HISTORY: The years after 1955 saw a rapid expansion in the private house market. Most houses were speculatively built but a small proportion was architect designed. In the 1960s house prices rose dramatically and property became a focus for investment. Many larger houses were built during this latter period. Many young architects built houses for themselves or their kin, usually quite small properties, to act as examples of their work for potential clients, but they became a fashion in their own right. No. 5 Pennyfather's Lane designed in 1953-4 by Mary Crowley and David Medd for themselves. Mary Crowley had come to prominence when, as a young graduate from the Architectural Association in 1936, she had designed a much praised trio of houses at nearby Tewin for members of her family. Subsequently she went on to work for Hertfordshire Education Department, in the war, and transferred to its Architecture Department in 1946, where she met her future husband. They married in 1949. The decision to build their own house was, however, sudden. After a gruesome visit to Poland in 1951, Mr and Mrs Medd came home via Copenhagen where they stayed with a Danish friend. This experience made them decide they had to 'turn over a new leaf'. Mr Medd gives their specific sources as Carl and Karin Larsson, and subsequent Scandinavian work. The form of the house was primarily influenced by the very stringent prevailing conditions: Planning permission was dependent on the site being infill between a World War I house and an enlarged fifteenth-century thatched house, to which the new house had to respond. Building licences, a form of rationing, controlled the size of the house and materials available. This meant that the total cost was limited to £4,000, at February 1954 prices. Above all, the nature of the site and its surroundings could not be appreciated until a topographical survey was made, and the surrounding fallen elms could be banished from the Medds' minds. The contours indicated that the Medds were at the head of a valley, and the siting of the house then became clear.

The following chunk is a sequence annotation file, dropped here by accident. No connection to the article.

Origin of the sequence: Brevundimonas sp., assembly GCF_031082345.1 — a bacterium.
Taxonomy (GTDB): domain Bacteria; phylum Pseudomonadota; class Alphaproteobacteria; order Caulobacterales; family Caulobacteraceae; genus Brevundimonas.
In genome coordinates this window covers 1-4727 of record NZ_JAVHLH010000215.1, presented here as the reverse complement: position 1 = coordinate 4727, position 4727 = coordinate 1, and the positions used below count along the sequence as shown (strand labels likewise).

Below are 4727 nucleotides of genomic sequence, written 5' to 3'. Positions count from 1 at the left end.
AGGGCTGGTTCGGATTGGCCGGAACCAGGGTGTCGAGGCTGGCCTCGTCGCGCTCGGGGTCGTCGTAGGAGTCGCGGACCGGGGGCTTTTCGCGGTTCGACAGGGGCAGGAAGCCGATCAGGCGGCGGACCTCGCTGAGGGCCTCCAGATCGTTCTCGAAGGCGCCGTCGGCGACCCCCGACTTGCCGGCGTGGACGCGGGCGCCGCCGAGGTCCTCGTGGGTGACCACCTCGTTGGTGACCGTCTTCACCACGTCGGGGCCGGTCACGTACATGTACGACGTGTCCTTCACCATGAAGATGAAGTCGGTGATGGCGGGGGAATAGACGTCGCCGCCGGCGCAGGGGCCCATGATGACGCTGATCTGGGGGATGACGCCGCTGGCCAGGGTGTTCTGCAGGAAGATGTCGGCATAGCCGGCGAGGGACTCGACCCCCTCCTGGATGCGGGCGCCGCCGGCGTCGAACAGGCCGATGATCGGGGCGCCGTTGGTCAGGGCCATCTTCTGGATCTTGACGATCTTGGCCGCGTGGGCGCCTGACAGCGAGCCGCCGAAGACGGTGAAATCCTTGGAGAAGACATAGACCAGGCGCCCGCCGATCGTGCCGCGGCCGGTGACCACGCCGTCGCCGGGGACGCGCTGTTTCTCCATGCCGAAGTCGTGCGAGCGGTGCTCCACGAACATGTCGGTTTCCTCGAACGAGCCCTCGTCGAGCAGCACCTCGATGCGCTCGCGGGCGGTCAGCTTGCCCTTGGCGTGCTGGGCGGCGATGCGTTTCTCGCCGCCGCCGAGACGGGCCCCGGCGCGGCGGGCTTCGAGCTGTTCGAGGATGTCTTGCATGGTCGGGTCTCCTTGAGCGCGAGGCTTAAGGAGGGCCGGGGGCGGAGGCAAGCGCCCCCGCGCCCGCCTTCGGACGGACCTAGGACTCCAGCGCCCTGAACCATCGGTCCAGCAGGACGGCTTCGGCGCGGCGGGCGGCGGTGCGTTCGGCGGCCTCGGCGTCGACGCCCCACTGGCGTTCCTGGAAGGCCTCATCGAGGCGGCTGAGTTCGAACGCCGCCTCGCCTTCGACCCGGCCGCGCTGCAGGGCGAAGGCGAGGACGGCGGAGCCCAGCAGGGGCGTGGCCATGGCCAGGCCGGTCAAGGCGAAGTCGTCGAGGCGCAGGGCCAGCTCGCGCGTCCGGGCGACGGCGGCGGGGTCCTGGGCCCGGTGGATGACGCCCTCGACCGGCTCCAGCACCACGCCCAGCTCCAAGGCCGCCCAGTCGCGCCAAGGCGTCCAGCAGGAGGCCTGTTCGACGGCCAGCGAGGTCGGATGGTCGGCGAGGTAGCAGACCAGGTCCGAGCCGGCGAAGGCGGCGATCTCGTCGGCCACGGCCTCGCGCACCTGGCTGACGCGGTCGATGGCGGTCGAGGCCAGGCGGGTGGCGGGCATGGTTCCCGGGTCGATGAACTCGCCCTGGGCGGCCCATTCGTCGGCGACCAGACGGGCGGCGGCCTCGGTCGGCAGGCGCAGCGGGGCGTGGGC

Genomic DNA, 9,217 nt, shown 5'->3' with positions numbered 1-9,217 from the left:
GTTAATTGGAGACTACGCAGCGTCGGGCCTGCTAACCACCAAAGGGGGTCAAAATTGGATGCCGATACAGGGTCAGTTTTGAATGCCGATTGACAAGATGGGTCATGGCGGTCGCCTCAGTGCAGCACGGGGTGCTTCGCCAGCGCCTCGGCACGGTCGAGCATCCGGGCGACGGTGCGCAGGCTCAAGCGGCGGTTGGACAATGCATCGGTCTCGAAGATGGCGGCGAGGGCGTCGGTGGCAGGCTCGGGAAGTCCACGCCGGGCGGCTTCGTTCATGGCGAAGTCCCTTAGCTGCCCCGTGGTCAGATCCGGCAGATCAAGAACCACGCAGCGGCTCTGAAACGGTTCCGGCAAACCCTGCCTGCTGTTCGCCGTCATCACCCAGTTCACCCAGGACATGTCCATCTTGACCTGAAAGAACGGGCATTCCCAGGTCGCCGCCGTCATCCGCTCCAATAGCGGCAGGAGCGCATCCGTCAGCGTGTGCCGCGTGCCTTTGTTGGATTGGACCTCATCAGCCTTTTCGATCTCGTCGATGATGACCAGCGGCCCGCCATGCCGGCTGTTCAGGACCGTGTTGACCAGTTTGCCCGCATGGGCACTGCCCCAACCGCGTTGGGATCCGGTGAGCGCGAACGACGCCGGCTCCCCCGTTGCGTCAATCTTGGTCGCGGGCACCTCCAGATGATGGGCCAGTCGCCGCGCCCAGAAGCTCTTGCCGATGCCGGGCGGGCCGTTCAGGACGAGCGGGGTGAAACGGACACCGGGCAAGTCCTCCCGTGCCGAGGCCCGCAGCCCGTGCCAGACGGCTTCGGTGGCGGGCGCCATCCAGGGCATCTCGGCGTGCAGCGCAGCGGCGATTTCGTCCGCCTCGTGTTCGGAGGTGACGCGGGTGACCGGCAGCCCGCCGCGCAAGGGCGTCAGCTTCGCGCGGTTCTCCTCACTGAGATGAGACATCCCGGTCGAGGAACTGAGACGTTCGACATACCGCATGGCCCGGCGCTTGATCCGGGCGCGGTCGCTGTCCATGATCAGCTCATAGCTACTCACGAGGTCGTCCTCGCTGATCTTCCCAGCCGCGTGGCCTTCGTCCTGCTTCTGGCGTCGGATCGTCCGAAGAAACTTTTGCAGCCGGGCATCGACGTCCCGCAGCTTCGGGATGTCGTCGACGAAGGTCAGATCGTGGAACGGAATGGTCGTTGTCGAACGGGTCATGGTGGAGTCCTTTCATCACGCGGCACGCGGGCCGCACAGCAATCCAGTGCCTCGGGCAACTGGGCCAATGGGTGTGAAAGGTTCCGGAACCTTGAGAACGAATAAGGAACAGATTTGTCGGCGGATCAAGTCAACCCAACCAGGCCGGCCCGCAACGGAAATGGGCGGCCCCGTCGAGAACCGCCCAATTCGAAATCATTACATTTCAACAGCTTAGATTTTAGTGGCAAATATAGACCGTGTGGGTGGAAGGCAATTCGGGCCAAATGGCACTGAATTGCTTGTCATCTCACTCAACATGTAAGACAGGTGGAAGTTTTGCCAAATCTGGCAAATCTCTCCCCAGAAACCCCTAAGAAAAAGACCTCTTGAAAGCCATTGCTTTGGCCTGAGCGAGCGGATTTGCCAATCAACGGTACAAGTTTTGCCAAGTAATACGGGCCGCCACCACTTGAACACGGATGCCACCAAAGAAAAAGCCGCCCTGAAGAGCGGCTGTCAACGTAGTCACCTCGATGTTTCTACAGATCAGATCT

Architectural Design, October 1954 pp.294 - 300.
Information from David Medd
REASONS FOR DESIGNATION DECISION:
This detached 1950's house is designated at Grade II, for the following principal reasons:
* This is a rare domestic work by Mary Crowley (Mary Medd) and David Medd, subsequent to a much praised trio of houses by Crowley at Tewin, Herts of 1936. These two important architects are best known for their work in the sphere of educational architecture and some of the features of their work in this field can be seen to have been tested out in this small house. It makes a telling comparison with the couples' listed schools for Hertfordshire CC and the Ministry of Education.
* It is a rare survivor of the interest in Scandinavian architecture in the post-war period. The house reflects the couples' long-cherished interest in Scandinavian design - the immediate inspiration for the house was a visit to Copenhagen after a harrowing experience in post-war Poland.
* It is a remarkably complete house of its date, which has built-in furniture, sanitary ware and light fittings made or designed by David Medd. It being almost entirely unaltered down to the last detail, and survives in excellent condition.
* It is deliberately unassuming house, demonstrating the controls imposed by building licensing, and is carefully integrated into its rural landscaping